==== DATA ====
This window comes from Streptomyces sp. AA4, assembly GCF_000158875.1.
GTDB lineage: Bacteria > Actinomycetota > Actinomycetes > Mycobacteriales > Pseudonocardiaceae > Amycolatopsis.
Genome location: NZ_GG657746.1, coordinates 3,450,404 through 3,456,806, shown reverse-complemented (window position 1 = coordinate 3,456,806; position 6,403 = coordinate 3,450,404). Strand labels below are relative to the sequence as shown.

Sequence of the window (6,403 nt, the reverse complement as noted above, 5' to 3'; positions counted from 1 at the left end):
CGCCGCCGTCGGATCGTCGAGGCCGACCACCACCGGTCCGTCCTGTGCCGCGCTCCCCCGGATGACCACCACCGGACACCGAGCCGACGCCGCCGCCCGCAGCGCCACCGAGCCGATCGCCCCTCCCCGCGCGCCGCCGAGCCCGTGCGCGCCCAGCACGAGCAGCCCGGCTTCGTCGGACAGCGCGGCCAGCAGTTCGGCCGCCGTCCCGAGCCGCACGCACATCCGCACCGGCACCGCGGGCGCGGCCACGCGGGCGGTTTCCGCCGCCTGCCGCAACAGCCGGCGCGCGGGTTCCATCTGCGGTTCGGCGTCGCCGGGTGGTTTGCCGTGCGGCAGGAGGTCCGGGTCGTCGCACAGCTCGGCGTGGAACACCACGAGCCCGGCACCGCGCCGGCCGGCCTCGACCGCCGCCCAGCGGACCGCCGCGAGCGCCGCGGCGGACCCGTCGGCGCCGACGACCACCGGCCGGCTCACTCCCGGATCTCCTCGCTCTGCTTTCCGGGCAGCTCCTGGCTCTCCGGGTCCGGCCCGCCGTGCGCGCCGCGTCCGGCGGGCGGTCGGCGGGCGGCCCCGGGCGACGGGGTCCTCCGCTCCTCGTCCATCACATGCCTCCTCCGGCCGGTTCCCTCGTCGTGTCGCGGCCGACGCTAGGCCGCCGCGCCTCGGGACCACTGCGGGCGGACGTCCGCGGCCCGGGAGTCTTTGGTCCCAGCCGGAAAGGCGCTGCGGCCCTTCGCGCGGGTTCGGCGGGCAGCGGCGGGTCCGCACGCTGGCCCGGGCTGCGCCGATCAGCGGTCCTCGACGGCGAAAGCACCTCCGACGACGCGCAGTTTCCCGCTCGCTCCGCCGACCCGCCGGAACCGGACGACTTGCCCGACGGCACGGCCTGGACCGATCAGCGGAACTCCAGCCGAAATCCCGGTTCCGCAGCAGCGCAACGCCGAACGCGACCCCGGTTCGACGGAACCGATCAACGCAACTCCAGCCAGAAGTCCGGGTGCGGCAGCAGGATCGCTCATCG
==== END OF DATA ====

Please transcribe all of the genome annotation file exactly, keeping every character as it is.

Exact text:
This window comes from Streptomyces sp. AA4, assembly GCF_000158875.1.
GTDB lineage: Bacteria > Actinomycetota > Actinomycetes > Mycobacteriales > Pseudonocardiaceae > Amycolatopsis.
Genome location: NZ_GG657746.1, coordinates 3,450,404 through 3,456,806, shown reverse-complemented (window position 1 = coordinate 3,456,806; position 6,403 = coordinate 3,450,404). Strand labels below are relative to the sequence as shown.

Sequence of the window (6,403 nt, the reverse complement as noted above, 5' to 3'; positions counted from 1 at the left end):
CGCCGCCGTCGGATCGTCGAGGCCGACCACCACCGGTCCGTCCTGTGCCGCGCTCCCCCGGATGACCACCACCGGACACCGAGCCGACGCCGCCGCCCGCAGCGCCACCGAGCCGATCGCCCCTCCCCGCGCGCCGCCGAGCCCGTGCGCGCCCAGCACGAGCAGCCCGGCTTCGTCGGACAGCGCGGCCAGCAGTTCGGCCGCCGTCCCGAGCCGCACGCACATCCGCACCGGCACCGCGGGCGCGGCCACGCGGGCGGTTTCCGCCGCCTGCCGCAACAGCCGGCGCGCGGGTTCCATCTGCGGTTCGGCGTCGCCGGGTGGTTTGCCGTGCGGCAGGAGGTCCGGGTCGTCGCACAGCTCGGCGTGGAACACCACGAGCCCGGCACCGCGCCGGCCGGCCTCGACCGCCGCCCAGCGGACCGCCGCGAGCGCCGCGGCGGACCCGTCGGCGCCGACGACCACCGGCCGGCTCACTCCCGGATCTCCTCGCTCTGCTTTCCGGGCAGCTCCTGGCTCTCCGGGTCCGGCCCGCCGTGCGCGCCGCGTCCGGCGGGCGGTCGGCGGGCGGCCCCGGGCGACGGGGTCCTCCGCTCCTCGTCCATCACATGCCTCCTCCGGCCGGTTCCCTCGTCGTGTCGCGGCCGACGCTAGGCCGCCGCGCCTCGGGACCACTGCGGGCGGACGTCCGCGGCCCGGGAGTCTTTGGTCCCAGCCGGAAAGGCGCTGCGGCCCTTCGCGCGGGTTCGGCGGGCAGCGGCGGGTCCGCACGCTGGCCCGGGCTGCGCCGATCAGCGGTCCTCGACGGCGAAAGCACCTCCGACGACGCGCAGTTTCCCGCTCGCTCCGCCGACCCGCCGGAACCGGACGACTTGCCCGACGGCACGGCCTGGACCGATCAGCGGAACTCCAGCCGAAATCCCGGTTCCGCAGCAGCGCAACGCCGAACGCGACCCCGGTTCGACGGAACCGATCAACGCAACTCCAGCCAGAAGTCCGGGTGCGGCAGCAGGATCGCTCATCG